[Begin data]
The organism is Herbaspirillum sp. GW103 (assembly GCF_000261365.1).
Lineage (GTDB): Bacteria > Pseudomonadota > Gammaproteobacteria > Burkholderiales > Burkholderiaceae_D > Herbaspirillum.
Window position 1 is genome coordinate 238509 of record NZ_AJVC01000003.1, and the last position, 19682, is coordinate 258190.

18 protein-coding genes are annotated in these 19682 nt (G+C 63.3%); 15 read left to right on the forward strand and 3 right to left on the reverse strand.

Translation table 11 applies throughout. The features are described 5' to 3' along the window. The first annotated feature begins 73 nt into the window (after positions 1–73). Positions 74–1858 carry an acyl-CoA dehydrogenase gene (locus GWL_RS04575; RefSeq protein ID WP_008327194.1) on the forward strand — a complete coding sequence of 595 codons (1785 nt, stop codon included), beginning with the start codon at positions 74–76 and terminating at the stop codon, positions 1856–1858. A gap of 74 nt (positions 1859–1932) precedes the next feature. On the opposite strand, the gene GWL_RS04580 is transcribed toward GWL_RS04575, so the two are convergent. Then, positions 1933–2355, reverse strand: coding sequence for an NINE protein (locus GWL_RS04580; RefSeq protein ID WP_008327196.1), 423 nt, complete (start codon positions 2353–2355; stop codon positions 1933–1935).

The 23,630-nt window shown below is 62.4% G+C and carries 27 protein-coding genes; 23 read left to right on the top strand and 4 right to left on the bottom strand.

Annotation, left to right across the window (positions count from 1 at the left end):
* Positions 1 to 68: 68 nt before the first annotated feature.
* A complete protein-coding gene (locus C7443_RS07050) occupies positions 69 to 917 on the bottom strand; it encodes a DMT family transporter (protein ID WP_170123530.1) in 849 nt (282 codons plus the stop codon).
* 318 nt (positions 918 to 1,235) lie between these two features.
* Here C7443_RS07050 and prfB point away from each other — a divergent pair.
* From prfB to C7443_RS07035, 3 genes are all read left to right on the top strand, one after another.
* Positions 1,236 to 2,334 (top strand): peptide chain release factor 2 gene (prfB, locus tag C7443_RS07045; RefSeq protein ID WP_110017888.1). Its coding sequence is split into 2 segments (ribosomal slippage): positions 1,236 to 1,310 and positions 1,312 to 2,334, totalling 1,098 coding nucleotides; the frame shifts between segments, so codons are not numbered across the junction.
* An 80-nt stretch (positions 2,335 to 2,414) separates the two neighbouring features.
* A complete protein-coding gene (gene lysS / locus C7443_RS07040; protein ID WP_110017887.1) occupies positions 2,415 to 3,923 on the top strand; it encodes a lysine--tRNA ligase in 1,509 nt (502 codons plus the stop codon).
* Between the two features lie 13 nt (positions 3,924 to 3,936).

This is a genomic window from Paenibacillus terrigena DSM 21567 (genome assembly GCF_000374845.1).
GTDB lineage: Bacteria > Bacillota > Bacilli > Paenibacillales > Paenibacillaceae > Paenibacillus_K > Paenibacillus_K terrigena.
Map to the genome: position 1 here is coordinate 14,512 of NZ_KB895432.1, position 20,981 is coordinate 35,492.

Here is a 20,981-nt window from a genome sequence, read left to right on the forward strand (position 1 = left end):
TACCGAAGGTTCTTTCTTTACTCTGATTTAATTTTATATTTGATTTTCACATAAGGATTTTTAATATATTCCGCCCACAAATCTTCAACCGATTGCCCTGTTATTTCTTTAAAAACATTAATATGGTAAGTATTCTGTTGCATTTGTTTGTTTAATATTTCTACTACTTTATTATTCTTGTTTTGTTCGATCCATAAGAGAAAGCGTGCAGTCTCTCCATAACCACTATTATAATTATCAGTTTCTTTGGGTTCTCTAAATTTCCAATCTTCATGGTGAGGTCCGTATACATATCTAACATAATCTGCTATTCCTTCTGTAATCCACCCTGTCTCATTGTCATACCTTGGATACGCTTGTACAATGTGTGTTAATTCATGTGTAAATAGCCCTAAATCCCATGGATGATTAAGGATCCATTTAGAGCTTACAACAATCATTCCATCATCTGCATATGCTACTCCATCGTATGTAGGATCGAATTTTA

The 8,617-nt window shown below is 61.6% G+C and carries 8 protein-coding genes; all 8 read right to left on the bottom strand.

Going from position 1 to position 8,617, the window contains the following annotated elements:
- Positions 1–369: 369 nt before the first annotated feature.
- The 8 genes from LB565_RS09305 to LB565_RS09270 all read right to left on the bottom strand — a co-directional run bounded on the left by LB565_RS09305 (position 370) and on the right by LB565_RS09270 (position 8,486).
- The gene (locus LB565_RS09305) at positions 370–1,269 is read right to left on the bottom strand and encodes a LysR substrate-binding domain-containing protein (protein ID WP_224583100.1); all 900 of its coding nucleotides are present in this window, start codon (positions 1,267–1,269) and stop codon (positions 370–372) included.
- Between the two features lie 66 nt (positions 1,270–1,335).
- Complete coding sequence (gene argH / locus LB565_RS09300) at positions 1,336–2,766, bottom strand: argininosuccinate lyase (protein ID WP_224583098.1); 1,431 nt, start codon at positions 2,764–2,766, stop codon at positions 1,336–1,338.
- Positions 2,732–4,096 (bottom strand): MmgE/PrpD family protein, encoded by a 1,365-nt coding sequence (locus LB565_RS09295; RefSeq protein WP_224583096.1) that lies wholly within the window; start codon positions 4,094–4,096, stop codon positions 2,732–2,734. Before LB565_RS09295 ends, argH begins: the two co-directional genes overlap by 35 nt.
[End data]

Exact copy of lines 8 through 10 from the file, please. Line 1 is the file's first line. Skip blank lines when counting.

* Positions 1 to 68: 68 nt before the first annotated feature.
* A complete protein-coding gene (locus C7443_RS07050) occupies positions 69 to 917 on the bottom strand; it encodes a DMT family transporter (protein ID WP_170123530.1) in 849 nt (282 codons plus the stop codon).
* 318 nt (positions 918 to 1,235) lie between these two features.